And this is my picture: a 1906 painting comes to Wellington

By Russell Briant

And this is my picture. Or how we got our own Emily Harris, ‘Kiekie, Tī Ngahere, Nīkau, Mikoikoi and Neinei’ (1906)

My name is Russell Briant and Emily Cumming Harris is my 3x great aunt. Those of you who have read this wonderful blog may know that the Briant connection with the Harris family comes through Emily’s younger sister Mary Weyergang.

When I was young my grandmother, Mildred Briant, told me many times of the artistic Harris relatives we had from New Plymouth and Nelson. But these were distant, ancient history people for me. However, they and their artwork became much more concrete after my mother told me that there was quite a large collection of Harris paintings in New Plymouth’s Puke Ariki Museum. And even more so when she introduced me to this rich blog.

In 2020 I contacted Puke Ariki, explained my connection to the Harris family and asked if my wife and I could arrange a visit to see the works they had archived. In August that year we met with the museum’s pictorial collections curator, Chanelle Carrick, and had a wonderful couple of hours looking at the artwork and other family mementos Puke Ariki had on and off site. I took many photographs and while I was writing them up to share with family, my wife went for a walk across from our hotel into the grounds of St Mary’s Cathedral. There she chanced on the shared grave of Emily and Mary’s siblings, Corbyn and Frances Harris. We had not known they were buried there so it all felt very serendipitous and connected. In particular, we had just seen Edwin Harris’s paintings, sketches and the lithograph view of the Cathedral from Marsland Hill, made very shortly after Corbyn’s death. A very special day indeed.

A photo of Corbyn and Frances Harris's dark grey headstone with white writing
Corbyn Harris and Frances Harris marker at St Mary’s, New Plymouth. John Pickering, 1 Apr 2020
A wartime view of New Plymouth from Marsland Hill by night, lighted windows of St Mary’s Church and graves bottom left.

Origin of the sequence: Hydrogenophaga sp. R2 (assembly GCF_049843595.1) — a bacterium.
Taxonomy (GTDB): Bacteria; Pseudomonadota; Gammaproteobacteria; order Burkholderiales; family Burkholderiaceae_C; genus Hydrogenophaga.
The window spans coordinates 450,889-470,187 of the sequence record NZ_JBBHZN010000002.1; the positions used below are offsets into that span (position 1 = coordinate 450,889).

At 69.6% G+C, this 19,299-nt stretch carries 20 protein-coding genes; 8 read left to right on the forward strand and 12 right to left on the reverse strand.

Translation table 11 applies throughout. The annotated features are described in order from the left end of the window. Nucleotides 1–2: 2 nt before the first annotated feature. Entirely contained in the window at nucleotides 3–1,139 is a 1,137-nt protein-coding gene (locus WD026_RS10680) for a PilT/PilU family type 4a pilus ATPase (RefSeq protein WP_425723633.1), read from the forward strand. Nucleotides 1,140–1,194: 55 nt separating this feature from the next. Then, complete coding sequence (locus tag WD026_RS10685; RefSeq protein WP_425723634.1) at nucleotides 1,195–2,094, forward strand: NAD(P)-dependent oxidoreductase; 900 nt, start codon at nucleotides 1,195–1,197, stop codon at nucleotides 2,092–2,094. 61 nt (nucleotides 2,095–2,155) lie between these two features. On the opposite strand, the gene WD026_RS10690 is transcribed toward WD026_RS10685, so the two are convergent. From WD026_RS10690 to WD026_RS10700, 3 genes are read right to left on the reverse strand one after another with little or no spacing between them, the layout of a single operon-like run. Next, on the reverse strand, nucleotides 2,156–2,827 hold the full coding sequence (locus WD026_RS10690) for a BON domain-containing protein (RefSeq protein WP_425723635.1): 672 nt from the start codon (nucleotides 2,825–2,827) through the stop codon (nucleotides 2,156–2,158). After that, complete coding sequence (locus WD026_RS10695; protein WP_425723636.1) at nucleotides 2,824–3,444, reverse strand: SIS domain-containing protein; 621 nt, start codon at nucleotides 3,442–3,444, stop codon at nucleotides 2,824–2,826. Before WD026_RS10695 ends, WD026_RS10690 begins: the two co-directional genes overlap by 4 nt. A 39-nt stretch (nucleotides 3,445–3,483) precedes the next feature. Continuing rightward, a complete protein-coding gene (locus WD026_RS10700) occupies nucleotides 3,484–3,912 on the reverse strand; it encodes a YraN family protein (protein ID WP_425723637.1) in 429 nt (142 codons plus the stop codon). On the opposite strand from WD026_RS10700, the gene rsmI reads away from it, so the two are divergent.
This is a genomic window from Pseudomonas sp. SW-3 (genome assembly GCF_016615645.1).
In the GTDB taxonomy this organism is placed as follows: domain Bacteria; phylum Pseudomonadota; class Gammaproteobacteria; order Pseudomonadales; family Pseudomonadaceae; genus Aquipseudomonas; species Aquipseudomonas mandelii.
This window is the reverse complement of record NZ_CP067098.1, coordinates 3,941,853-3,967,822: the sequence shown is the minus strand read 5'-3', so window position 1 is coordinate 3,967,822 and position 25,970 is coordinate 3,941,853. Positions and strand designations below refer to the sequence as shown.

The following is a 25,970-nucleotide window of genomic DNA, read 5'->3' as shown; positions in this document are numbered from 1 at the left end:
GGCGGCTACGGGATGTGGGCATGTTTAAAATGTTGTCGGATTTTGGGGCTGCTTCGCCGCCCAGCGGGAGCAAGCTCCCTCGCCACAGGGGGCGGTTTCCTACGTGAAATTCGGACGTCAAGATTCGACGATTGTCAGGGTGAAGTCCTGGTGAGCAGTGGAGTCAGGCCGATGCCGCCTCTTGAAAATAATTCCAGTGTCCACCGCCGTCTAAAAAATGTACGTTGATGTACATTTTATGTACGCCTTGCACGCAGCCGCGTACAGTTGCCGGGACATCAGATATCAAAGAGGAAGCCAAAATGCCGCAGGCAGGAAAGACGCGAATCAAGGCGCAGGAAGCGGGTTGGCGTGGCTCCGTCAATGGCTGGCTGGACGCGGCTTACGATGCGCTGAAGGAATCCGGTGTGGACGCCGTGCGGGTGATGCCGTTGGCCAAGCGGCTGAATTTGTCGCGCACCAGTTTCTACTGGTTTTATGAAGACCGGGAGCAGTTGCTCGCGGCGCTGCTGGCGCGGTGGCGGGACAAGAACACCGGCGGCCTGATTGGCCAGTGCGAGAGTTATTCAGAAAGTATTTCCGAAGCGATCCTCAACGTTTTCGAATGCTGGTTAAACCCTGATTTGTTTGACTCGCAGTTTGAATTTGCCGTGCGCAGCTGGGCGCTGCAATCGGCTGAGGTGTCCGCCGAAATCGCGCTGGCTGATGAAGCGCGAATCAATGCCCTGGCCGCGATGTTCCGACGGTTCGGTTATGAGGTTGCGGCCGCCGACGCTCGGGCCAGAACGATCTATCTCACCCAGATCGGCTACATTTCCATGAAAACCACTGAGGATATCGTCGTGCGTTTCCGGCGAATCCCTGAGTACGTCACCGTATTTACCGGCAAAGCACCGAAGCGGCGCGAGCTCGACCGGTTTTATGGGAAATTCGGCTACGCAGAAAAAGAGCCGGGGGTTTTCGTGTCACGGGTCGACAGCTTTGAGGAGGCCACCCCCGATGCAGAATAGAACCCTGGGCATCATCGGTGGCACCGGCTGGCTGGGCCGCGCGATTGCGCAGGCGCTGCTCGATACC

Edwin Harris, New Plymouth Under Siege, (1860). Watercolour and pencil, optical amusement with collage and cut-outs, 572 x 786 x 55mm. Verso inscription: ‘40th Regiment, Taranaki, New Plymouth.’ Donor TSB Bank, 2022. Puke Ariki Museum, New Plymouth, PA2022.002

Then last year, 2022, Michele contacted my parents to say that two Emily Harris paintings were coming up for auction on Trade Me. Mum wanted to try and buy them both. She contacted me as she did not have a Trade Me account and I did although not a heavily used one.

It was around a fortnight ahead of the auction close-off and I immediately put the minimum bid on both paintings. Those held until an hour or so before the scheduled end of the auction. I was at work and was standing in for my boss showing the ropes to a new colleague on their first day with us. So it was not the best time to be trying to manage any, let alone two, auctions.

I was in touch with my mother and she said they were with a cousin of mine who could take over one of the auctions. I thought I had identified the moniker my cousin was using on the other bid as I received Trade Me updates on how both auctions were going, and I also thought she had won that auction.

Bidding for both paintings took off in the last hour. Spurred on by the thought the family had secured the other painting, I just kept going until we won the other auction as well, or so I thought, some time after the due end time.